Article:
"It's not fair!" "Yes it is!" "Ain't so!" "'Tis too!" "No!" "Yes!" ...The above exchange can be overheard just about any place you happen to be. It is a shouting match between two people, neither of whom likely knows what he or she is talking about. Because I'll bet dollars to donuts neither of them has bothered to consider what they can agree on as a definition for fairness.
Let's take a very familiar example to demonstrate what is fair under certain circumstances. Consider the usual process that will determine which team will kick off a game of football. The outcome is based on a coin toss, and it is fair because, presumably, a fair coin will be tossed by the referee. What makes a coin fair? Clearly it is a coin that is not biased in favor of either of the two possible outcomes, heads or tails. From this we can conclude that an important, arguably the most important, attribute of fairness is a sense of equal treatment of participants whenever multiple participants are involved in a process that lends itself to a fairness assessment.
Let's take another example, much more complicated than the above, but also near and dear to every American with an income, namely, "What makes for a fair income tax structure?" Here we have a much more complex situation than the above, for several reasons. First, we want to define equal treatment for all participants, but with the added complication that there are many significant differences (read inequalities) among the huge population of income earning participants. Another set of complications derive from the complexity of the need for an income tax. The Government requires the income tax to generate funds that in turn enable the Government to function. How to proceed?
Frequently, it is easier to work backwards, which in mathematics is sometimes referred to as the adjoint approach. To begin with, the Government must raise some minimum amount of tax revenue in order to perform its functions for the citizenry. Given the required amount that must be raised, how to apportion the burden on individual taxpayers that would be fair in some sense? First and foremost, it is obvious that every increment of income should be taxed at a specific (though possibly different from other ordinal increments') rate. This insures that every taxpayer's increment of income is taxed fairly, because every ordinal increment of income for every individual taxpayer is taxed identically. Now all that would be required is a formula for specifying the tax rates of ordinal income increments that would guarantee the tax revenue so generated will be sufficient for the Government's needs.
The formula will doubtless have to be specified such that the tax rate will increase with increasing ordinal income increment because that will satisfy the sense of fairness based on the recognition that the ability to pay taxes without exceeding an individual's ability to survive the burden so imposed increases with increasing ordinal income increment. But we must also bear in mind an individual's primary motivation for earning additional income: There aren't many people willing to earn income unless some of it can be kept. Hence, the maximum tax rate must remain below 100%.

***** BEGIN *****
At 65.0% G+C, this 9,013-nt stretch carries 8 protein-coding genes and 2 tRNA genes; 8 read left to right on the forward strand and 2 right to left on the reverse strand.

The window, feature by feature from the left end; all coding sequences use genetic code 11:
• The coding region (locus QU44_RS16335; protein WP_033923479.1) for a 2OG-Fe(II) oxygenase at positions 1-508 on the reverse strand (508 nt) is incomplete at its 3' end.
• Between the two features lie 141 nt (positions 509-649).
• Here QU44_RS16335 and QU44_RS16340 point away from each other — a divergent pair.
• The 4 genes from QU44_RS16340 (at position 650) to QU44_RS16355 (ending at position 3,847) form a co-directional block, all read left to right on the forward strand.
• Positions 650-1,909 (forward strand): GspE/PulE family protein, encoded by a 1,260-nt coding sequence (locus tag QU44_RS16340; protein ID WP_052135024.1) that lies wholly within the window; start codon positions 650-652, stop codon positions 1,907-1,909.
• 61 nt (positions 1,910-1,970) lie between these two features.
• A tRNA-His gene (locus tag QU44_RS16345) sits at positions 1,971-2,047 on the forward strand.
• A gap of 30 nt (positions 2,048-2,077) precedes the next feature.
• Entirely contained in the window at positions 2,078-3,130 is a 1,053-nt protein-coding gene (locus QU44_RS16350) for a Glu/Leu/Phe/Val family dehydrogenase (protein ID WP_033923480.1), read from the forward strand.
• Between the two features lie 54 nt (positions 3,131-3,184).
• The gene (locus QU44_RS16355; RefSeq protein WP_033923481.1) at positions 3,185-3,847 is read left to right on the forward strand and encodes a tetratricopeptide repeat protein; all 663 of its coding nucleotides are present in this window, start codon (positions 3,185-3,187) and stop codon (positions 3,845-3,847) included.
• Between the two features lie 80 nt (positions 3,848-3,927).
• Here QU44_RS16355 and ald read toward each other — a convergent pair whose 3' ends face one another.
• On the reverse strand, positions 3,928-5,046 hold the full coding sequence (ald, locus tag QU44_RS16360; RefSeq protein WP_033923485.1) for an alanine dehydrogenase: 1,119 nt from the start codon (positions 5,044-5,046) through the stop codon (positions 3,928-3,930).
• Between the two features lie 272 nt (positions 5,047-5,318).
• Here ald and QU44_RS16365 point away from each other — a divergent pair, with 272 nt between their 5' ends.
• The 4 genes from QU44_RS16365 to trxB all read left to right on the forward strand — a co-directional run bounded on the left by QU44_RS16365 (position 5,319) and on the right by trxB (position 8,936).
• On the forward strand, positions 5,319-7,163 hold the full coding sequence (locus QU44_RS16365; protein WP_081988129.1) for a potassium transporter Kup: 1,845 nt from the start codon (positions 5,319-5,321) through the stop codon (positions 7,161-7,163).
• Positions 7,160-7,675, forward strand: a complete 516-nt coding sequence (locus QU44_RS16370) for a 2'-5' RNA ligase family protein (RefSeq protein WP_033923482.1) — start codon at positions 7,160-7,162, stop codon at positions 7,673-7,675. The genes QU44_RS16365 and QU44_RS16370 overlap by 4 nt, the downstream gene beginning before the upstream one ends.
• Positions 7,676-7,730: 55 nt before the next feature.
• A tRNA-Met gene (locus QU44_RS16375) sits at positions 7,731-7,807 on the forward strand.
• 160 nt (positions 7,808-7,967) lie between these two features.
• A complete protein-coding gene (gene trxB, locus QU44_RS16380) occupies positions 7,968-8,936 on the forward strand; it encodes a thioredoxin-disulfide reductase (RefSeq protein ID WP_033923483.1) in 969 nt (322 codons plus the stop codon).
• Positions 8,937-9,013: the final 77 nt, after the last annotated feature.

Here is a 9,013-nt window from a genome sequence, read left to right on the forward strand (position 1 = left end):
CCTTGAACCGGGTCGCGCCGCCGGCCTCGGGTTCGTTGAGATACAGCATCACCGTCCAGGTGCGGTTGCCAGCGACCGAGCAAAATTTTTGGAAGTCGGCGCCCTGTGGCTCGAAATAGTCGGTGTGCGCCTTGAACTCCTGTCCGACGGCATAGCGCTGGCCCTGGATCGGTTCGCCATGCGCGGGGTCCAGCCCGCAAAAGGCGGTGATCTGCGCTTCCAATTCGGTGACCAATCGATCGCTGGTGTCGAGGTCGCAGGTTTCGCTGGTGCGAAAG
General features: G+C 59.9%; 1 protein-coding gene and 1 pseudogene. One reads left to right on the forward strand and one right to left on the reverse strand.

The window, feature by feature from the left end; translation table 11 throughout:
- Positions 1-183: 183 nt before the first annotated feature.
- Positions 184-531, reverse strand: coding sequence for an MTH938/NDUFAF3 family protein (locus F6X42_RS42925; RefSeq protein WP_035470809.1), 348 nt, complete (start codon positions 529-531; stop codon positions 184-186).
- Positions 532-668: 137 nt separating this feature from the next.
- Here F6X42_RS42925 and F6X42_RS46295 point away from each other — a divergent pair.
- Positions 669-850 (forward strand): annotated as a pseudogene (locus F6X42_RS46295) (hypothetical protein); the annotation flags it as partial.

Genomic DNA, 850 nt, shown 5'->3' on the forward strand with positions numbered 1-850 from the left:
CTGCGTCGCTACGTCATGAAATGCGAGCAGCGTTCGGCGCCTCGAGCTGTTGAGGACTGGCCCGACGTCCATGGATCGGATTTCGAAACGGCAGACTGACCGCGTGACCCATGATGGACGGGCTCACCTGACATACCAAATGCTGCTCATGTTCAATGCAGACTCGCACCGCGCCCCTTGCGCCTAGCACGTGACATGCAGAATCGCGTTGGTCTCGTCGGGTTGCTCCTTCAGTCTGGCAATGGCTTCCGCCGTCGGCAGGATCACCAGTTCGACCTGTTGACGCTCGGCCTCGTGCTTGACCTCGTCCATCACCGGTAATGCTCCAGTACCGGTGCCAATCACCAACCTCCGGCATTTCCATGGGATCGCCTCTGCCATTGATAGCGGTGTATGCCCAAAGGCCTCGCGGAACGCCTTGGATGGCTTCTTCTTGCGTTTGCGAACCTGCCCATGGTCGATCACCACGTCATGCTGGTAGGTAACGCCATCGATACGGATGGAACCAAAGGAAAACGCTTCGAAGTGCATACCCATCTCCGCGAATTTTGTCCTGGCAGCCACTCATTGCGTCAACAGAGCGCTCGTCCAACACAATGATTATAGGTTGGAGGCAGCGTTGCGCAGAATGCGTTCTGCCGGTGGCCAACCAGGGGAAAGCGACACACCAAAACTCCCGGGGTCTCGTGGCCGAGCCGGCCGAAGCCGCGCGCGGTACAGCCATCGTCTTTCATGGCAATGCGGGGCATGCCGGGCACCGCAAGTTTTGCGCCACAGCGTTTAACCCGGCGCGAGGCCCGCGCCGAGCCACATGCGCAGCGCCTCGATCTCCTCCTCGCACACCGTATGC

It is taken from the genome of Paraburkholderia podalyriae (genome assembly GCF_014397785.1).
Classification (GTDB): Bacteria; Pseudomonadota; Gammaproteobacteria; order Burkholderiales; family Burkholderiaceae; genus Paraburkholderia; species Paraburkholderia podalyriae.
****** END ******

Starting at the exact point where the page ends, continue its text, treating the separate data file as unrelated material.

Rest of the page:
At this point we have almost reached the end of our definition of a fair income tax structure. There remains the need to specify an algorithm for calculating an individual's income tax. Ideally, an algorithm would correspond to a graph of Tax Rate[%] as a function of Income Increment[$] that begins at a point in the neighborhood of ($0,0%), and monotonically increases toward ($Gates-Highest-Increment,Max%), such that, for each individual taxpayer, his own last increment of income corresponds to his own highest percent tax. The overall constraint would be that the total of all taxpayers' payments met the Government's minimum revenue requirement.
Each taxpayer's payment would correspond to the area under the tax graph of Tax Rate[%] versus Income Increment[$], between the income limits of zero and final dollar earned (by the individual). This computed area is expressed in units of "%$", which is equivalent to "$" because "%" is a dimensionless (i.e., scalar) quantity. Computation of such an area is equivalent to mathematical integration. It is commonly approximated numerically by summing a histogram of contiguous tax brackets.
I believe that the crucial consideration of fairness, which is at the heart of most controversy, concerns the specification of bracket boundaries and their corresponding tax rates. These are the free parameters that are most likely to be based on political and pragmatic considerations. In order to introduce at least a perceived spirit of fairness in choosing these parameters, a requirement could be imposed that each bracket contains an equal portion of the total area under the tax curve. In so doing, each bracket of income would, in principal, contribute an equal share of the tax burden for each individual taxpayer. This might satisfy the demands of those who require that everyone pays his "fair share" of tax revenue.
The final bow to fairness is necessarily arbitrary to the extent that the area calculation is only approximate, though the approximation can be made as precise as desired by using as many tax brackets as required. In a very real sense, there is a trade off between the degree of "fairness" and the degree of the individual tax preparer's burden. Considering that tax preparation is already so harrowing that it prompted Albert Einstein to quip 'The hardest thing in the world to understand is the income tax', my guess is that about a half dozen tax brackets is all anyone can handle before they would be persuaded to blow their own brains out.